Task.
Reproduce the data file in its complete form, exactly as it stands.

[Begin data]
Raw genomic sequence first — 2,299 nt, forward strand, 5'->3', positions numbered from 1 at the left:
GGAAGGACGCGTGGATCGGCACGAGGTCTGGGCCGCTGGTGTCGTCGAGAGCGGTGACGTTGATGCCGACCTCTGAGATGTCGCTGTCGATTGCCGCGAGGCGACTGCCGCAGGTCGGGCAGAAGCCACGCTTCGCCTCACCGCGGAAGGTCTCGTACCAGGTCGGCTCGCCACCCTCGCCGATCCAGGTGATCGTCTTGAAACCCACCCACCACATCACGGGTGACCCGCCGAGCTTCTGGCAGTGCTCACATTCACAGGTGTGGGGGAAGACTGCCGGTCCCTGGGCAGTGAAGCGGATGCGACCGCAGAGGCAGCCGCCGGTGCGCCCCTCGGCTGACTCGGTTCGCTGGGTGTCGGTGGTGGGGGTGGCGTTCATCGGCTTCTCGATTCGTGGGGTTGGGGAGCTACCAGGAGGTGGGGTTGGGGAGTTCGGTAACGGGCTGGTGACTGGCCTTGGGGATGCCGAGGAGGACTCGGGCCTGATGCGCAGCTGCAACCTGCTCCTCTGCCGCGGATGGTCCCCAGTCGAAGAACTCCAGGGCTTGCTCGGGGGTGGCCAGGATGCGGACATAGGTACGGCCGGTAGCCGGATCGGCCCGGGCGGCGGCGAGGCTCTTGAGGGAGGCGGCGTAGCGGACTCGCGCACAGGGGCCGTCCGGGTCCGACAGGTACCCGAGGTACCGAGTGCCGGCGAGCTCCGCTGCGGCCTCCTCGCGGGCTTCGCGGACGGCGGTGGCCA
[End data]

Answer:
Raw genomic sequence first — 2,299 nt, forward strand, 5'->3', positions numbered from 1 at the left:
GGAAGGACGCGTGGATCGGCACGAGGTCTGGGCCGCTGGTGTCGTCGAGAGCGGTGACGTTGATGCCGACCTCTGAGATGTCGCTGTCGATTGCCGCGAGGCGACTGCCGCAGGTCGGGCAGAAGCCACGCTTCGCCTCACCGCGGAAGGTCTCGTACCAGGTCGGCTCGCCACCCTCGCCGATCCAGGTGATCGTCTTGAAACCCACCCACCACATCACGGGTGACCCGCCGAGCTTCTGGCAGTGCTCACATTCACAGGTGTGGGGGAAGACTGCCGGTCCCTGGGCAGTGAAGCGGATGCGACCGCAGAGGCAGCCGCCGGTGCGCCCCTCGGCTGACTCGGTTCGCTGGGTGTCGGTGGTGGGGGTGGCGTTCATCGGCTTCTCGATTCGTGGGGTTGGGGAGCTACCAGGAGGTGGGGTTGGGGAGTTCGGTAACGGGCTGGTGACTGGCCTTGGGGATGCCGAGGAGGACTCGGGCCTGATGCGCAGCTGCAACCTGCTCCTCTGCCGCGGATGGTCCCCAGTCGAAGAACTCCAGGGCTTGCTCGGGGGTGGCCAGGATGCGGACATAGGTACGGCCGGTAGCCGGATCGGCCCGGGCGGCGGCGAGGCTCTTGAGGGAGGCGGCGTAGCGGACTCGCGCACAGGGGCCGTCCGGGTCCGACAGGTACCCGAGGTACCGAGTGCCGGCGAGCTCCGCTGCGGCCTCCTCGCGGGCTTCGCGGACGGCGGTGGCCA